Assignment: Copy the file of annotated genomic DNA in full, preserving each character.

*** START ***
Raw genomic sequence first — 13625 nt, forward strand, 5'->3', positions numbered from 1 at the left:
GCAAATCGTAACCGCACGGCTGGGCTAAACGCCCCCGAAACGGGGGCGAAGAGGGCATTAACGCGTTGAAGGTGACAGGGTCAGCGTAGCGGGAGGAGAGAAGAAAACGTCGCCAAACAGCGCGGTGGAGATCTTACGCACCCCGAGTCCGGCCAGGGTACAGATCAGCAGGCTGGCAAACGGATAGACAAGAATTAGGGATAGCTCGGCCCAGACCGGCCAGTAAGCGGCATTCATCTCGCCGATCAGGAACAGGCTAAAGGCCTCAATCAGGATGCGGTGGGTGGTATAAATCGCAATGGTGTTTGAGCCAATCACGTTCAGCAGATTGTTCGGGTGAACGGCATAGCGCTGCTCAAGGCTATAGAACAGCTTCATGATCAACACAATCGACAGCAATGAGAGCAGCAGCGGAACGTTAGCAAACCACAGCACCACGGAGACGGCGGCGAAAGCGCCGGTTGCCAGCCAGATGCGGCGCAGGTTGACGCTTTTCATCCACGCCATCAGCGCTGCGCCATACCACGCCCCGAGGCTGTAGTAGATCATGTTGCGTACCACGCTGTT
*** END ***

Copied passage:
Raw genomic sequence first — 13625 nt, forward strand, 5'->3', positions numbered from 1 at the left:
GCAAATCGTAACCGCACGGCTGGGCTAAACGCCCCCGAAACGGGGGCGAAGAGGGCATTAACGCGTTGAAGGTGACAGGGTCAGCGTAGCGGGAGGAGAGAAGAAAACGTCGCCAAACAGCGCGGTGGAGATCTTACGCACCCCGAGTCCGGCCAGGGTACAGATCAGCAGGCTGGCAAACGGATAGACAAGAATTAGGGATAGCTCGGCCCAGACCGGCCAGTAAGCGGCATTCATCTCGCCGATCAGGAACAGGCTAAAGGCCTCAATCAGGATGCGGTGGGTGGTATAAATCGCAATGGTGTTTGAGCCAATCACGTTCAGCAGATTGTTCGGGTGAACGGCATAGCGCTGCTCAAGGCTATAGAACAGCTTCATGATCAACACAATCGACAGCAATGAGAGCAGCAGCGGAACGTTAGCAAACCACAGCACCACGGAGACGGCGGCGAAAGCGCCGGTTGCCAGCCAGATGCGGCGCAGGTTGACGCTTTTCATCCACGCCATCAGCGCTGCGCCATACCACGCCCCGAGGCTGTAGTAGATCATGTTGCGTACCACGCTGTT